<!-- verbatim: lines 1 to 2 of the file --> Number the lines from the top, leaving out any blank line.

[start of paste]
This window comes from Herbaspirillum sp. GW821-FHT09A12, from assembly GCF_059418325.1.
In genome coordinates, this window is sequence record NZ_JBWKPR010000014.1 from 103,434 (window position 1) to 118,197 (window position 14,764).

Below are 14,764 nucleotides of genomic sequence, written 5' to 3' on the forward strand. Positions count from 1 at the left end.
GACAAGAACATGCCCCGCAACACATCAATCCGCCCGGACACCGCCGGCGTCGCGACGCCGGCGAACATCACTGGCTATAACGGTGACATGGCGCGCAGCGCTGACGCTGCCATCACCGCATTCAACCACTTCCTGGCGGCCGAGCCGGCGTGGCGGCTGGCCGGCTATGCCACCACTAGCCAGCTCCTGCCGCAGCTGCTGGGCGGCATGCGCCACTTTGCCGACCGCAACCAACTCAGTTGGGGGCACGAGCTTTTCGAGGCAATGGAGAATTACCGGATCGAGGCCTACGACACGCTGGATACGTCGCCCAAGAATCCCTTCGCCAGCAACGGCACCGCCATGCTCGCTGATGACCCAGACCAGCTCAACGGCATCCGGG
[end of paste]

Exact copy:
This window comes from Herbaspirillum sp. GW821-FHT09A12, from assembly GCF_059418325.1.
In genome coordinates, this window is sequence record NZ_JBWKPR010000014.1 from 103,434 (window position 1) to 118,197 (window position 14,764).